Due to staff shortages and an unusually high scheduling demand, Undergraduate Career Services is booked through late February, leaving students who are seeking career and internship guidance unable to set up appointments before application deadlines.
UCS Director Philip Jones said the bottleneck can be partly attributed to an increase in travel among UCS staff, which has two fewer members this year than last. Several students said they are concerned about the service’s resulting inaccessibility, but others said they have been comfortable turning to other resources for support in the application process.
Jones said that although Career Services has been particularly congested this year, January and February are generally busy months.
“Typically, one of the biggest peaks is right now, as internship recruiting is in full swing for all underclassmen,” Jones said in an e-mail. “Seniors are applying for jobs, law schools are making their decisions, and the medical school process is getting underway … What is different this year is that we have two unfilled positions on the staff, meaning that the overall number of scheduled appointments is less than it has been in the past. It’s also the case that I, and other members of my staff, have been traveling more this year.”
Jones also said a considerable portion of time slots are devoted to medical school applicants, whose needs are more immediate because of approaching deadlines. But soon, most of these appointment openings will be re-released for more general use, he said, creating more opportunities for students with later deadlines to get advice.
“The next two weeks will be particularly heavy, but students should start to see an improvement in availability from the middle of February onwards,” he said.
As part of an effort to counteract the shortages, Jones said, UCS is increasing its open hours. Offered from noon to 5 p.m. on weekdays during the academic year, open hours give students the opportunity to meet with UCS counselors to work on resumes and cover letters or narrow down internship options, Jones said.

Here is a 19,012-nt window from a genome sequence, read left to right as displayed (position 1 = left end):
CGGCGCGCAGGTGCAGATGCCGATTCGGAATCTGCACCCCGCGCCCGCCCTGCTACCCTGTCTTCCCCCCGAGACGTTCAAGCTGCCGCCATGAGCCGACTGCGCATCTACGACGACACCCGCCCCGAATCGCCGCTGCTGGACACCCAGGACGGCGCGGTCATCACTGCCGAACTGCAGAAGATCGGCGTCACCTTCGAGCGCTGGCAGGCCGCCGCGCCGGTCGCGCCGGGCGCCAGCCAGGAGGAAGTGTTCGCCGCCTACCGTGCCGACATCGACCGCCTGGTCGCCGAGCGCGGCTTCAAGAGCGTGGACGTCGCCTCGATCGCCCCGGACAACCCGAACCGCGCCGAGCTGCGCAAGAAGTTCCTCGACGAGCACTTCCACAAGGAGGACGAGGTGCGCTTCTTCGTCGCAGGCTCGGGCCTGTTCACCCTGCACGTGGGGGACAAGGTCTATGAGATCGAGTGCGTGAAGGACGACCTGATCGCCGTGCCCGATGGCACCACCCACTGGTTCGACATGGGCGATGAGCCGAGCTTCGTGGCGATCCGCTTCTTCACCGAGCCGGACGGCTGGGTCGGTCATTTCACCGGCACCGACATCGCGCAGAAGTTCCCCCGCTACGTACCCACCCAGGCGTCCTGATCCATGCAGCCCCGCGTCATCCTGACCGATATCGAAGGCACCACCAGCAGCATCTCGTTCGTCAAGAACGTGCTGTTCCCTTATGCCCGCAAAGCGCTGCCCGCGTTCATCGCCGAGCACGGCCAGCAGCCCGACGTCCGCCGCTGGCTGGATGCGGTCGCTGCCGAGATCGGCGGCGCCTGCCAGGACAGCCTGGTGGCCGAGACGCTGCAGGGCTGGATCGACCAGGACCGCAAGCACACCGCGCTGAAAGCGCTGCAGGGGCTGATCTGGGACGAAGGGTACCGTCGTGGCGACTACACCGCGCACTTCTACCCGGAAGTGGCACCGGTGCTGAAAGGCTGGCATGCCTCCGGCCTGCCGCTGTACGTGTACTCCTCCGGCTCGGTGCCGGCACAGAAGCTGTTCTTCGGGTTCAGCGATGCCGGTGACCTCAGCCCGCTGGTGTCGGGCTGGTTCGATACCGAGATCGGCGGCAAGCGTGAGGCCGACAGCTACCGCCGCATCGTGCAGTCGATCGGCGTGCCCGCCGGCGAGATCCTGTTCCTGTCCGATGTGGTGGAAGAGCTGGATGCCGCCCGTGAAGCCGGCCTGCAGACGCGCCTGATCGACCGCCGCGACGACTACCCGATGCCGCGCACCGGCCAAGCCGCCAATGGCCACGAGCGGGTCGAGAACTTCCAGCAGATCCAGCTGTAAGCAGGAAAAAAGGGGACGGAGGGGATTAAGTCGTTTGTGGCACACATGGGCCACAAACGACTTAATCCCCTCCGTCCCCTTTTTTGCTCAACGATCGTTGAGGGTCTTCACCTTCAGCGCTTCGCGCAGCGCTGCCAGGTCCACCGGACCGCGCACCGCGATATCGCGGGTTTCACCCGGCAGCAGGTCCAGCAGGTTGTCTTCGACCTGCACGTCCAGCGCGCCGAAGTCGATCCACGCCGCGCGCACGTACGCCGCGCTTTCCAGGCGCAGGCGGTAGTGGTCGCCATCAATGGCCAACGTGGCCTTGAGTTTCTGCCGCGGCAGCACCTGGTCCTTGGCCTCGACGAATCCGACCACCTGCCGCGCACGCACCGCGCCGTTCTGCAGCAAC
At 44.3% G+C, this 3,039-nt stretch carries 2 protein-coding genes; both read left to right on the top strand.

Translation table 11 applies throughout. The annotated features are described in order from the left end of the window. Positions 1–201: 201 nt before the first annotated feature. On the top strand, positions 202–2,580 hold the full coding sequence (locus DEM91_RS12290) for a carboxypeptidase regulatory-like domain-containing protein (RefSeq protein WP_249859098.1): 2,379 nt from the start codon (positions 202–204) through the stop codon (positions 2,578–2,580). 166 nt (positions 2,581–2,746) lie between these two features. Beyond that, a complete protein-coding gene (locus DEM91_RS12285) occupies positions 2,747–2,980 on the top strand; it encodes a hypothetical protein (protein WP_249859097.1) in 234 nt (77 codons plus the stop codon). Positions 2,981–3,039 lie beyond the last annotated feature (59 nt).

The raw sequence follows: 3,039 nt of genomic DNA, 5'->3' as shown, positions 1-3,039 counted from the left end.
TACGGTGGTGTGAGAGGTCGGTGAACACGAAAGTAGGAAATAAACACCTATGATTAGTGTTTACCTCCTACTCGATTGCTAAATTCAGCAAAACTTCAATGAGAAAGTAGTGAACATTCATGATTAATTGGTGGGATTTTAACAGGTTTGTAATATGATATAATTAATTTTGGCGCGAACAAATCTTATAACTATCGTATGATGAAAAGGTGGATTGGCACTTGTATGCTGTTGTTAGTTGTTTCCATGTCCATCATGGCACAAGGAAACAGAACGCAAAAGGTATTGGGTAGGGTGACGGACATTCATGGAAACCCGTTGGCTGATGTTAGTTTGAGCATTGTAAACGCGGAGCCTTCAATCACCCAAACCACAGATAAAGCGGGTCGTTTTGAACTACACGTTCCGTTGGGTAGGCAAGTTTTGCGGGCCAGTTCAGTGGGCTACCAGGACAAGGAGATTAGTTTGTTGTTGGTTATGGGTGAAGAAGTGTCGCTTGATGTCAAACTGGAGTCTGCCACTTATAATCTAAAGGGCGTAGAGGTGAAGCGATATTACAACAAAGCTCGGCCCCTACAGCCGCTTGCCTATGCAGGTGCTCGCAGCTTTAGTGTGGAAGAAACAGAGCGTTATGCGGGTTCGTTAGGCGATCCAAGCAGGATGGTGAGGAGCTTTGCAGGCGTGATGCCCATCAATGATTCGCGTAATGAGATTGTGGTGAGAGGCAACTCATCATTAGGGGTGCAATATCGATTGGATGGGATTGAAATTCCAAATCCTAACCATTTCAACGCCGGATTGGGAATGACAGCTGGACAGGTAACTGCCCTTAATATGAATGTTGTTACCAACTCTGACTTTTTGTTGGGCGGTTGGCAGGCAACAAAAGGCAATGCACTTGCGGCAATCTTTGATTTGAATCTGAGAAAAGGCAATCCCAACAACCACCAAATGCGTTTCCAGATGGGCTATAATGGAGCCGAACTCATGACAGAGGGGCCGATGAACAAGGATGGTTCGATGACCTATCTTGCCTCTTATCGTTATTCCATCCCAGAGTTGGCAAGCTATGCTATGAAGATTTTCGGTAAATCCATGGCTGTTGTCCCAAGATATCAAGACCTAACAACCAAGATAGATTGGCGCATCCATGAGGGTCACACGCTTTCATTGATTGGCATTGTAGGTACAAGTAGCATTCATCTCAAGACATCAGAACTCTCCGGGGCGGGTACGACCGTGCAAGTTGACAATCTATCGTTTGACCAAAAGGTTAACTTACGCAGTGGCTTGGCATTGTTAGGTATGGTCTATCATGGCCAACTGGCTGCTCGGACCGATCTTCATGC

But some students said getting a chance to speak to a counselor during open hours can be difficult.
Josh Batson ’08 said he called UCS after winter break to book an appointment, but because the next available slot was in late February and his summer internship application deadlines were in January, UCS directed him to open hours. But when Batson tried to meet with a counselor on a weekday at about noon, there were no openings.
“People had signed up at 8:30 in the morning for all the afternoon spots,” Batson said.
With deadlines approaching, Batson said he then turned to other UCS resources. But he said he was disappointed, because they failed to offer the individual attention and support he was looking for, so he contacted the International Education and Fellowships Program office.
“I was able to use the [UCS] e-recruiting database, but I wanted more guidance and direction,” Batson said. “There was no good substitute [for meeting with a counselor]. In contrast, the IEFP office was much easier to get into and they were very helpful.”
Jones said he is aware that UCS’ open hours, Web site and job presentations are not a perfect substitute for face-to-face meetings.
“I recognize and regret the inconvenience to the students,” he said. “I understand that these tools do not replace the experience of meeting with a counselor for a scheduled individual session.”
He said students should be aware that this year’s overflow comes in part because UCS staffers are busy at work on making the services more expansive and innovative, creating new internship opportunities in the United States and abroad. Jones is currently in Athens, Greece, as part of an international tour, he said, that will culminate in more than 20 new placements for Yalies.
Other students said they have found UCS helpful, but that students should not feel they are at a significant disadvantage when appointments are unavailable, because other resources exist.
Bert Ferrara ’07, who went through an investment banking interview process last year, said he found UCS to be “fairly flexible” and accommodating to his busy schedule as a varsity football player. Ferrara said he met with a counselor and found it useful, but not essential to the internship process.
“Everyone knows what banks there are, but UCS helps with applying,” Ferrara said. “UCS didn’t really coach me on interviews, so I just asked around … UCS helps because firms have a habit of recruiting at Yale, so in that respect it helps because it gives you a way in, but it doesn’t necessarily get you a penthouse on Park Avenue.”
Jessica Tanenbaum ’06, a history of science, history of medicine major interested in science writing, said she has chosen not to use UCS resources because she is not sure that she can articulate her interests to UCS counselors, and fears that they would not be helpful to students who lack a clear vision for their career path.
“I’m not sure that they’d know what to do with me or I to do with them,” she said. “I Googled internships and that actually worked pretty well.”
UCS has recently expanded its Bulldogs internship programs, which have also been extended to Brussels and Peru this year. The number of internship opportunities through these programs will double from last year to 170 spots.